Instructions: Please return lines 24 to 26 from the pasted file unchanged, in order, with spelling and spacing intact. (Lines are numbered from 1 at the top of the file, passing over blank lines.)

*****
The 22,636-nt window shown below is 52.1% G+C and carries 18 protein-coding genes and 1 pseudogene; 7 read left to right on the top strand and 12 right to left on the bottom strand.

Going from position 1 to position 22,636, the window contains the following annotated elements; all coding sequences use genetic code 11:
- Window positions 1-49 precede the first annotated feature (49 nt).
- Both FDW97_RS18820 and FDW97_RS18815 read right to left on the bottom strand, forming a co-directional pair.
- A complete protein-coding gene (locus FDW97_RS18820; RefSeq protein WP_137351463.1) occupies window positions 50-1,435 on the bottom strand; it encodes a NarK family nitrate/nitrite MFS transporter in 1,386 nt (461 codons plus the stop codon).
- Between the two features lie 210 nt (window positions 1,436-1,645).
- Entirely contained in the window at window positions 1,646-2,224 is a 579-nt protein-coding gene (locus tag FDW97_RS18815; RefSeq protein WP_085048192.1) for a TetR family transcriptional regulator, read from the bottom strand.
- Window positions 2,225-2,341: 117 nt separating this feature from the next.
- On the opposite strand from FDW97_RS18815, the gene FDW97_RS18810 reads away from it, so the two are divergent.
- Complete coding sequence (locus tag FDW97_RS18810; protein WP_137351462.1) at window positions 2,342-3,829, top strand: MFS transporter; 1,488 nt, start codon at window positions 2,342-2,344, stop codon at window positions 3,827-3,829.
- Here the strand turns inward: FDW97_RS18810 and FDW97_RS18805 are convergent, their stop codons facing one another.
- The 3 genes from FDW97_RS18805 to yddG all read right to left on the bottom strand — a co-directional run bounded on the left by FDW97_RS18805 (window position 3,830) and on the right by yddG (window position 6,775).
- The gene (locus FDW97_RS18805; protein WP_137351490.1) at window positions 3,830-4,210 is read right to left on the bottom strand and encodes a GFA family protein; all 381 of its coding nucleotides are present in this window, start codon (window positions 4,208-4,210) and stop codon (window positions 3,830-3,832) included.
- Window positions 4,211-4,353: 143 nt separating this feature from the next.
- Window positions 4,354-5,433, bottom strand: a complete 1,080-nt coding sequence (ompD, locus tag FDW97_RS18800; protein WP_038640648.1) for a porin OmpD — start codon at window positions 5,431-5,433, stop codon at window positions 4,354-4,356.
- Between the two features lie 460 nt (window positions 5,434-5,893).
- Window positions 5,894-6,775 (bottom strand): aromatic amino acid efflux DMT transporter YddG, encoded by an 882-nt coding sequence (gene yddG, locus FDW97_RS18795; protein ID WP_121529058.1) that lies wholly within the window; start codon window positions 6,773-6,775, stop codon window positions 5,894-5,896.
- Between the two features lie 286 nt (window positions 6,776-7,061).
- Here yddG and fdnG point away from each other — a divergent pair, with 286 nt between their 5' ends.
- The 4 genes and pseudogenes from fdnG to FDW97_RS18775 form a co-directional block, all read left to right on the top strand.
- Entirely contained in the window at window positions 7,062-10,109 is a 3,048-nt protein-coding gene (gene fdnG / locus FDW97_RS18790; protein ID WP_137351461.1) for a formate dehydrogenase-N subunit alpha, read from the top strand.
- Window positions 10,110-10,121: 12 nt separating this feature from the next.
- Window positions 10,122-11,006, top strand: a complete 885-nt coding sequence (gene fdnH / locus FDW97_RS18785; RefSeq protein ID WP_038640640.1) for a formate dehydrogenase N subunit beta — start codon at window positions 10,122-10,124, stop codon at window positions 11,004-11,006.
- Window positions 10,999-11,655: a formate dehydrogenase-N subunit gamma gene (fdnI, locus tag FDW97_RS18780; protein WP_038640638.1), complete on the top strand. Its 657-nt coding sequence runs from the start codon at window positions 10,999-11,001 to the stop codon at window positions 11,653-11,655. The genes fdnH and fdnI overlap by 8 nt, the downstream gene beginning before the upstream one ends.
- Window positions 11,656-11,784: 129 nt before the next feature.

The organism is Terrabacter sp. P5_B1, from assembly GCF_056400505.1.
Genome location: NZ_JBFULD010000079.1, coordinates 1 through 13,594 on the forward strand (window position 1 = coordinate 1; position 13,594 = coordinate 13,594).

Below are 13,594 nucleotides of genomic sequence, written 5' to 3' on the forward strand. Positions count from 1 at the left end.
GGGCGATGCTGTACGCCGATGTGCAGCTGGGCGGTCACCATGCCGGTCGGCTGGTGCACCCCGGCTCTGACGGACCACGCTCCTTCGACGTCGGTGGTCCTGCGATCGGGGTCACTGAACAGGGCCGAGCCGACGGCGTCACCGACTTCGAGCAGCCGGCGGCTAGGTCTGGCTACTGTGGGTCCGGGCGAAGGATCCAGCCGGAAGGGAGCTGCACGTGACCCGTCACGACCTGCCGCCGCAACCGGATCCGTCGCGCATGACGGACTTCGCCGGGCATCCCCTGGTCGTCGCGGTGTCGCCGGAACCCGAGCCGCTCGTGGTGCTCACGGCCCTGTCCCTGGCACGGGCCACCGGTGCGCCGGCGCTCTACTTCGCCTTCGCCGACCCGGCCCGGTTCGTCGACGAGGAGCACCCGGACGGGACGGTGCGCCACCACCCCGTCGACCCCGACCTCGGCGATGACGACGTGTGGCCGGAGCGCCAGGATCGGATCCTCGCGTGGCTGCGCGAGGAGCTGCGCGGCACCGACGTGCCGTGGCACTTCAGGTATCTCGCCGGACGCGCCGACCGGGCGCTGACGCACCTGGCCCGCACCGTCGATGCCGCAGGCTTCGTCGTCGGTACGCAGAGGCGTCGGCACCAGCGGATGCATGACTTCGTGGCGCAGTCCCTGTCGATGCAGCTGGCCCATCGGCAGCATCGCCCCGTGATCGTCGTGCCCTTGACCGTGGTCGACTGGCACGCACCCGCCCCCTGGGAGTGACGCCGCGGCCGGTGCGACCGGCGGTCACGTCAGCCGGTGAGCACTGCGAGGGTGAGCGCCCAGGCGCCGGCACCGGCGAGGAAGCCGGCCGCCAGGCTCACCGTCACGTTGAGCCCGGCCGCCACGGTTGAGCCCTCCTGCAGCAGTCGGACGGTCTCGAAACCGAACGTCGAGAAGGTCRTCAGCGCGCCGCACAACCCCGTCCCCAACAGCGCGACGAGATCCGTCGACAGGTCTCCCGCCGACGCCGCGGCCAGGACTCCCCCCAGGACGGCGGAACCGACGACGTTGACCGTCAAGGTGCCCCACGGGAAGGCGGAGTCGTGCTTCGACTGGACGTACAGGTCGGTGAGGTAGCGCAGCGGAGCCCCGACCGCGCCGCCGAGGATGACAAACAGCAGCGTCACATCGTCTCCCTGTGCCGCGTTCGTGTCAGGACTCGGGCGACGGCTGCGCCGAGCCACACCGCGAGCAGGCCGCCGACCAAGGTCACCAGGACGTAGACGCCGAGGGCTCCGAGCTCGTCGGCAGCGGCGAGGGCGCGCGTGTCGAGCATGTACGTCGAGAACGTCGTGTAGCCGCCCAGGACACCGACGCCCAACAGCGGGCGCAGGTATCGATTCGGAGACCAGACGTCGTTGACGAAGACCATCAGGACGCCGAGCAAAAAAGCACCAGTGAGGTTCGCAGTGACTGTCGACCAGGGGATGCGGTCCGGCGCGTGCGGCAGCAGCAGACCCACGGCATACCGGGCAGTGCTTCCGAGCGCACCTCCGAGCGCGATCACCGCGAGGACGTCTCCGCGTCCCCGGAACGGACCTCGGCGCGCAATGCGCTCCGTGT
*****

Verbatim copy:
- Window positions 10,999-11,655: a formate dehydrogenase-N subunit gamma gene (fdnI, locus tag FDW97_RS18780; protein WP_038640638.1), complete on the top strand. Its 657-nt coding sequence runs from the start codon at window positions 10,999-11,001 to the stop codon at window positions 11,653-11,655. The genes fdnH and fdnI overlap by 8 nt, the downstream gene beginning before the upstream one ends.
- Window positions 11,656-11,784: 129 nt before the next feature.

The organism is Terrabacter sp. P5_B1, from assembly GCF_056400505.1.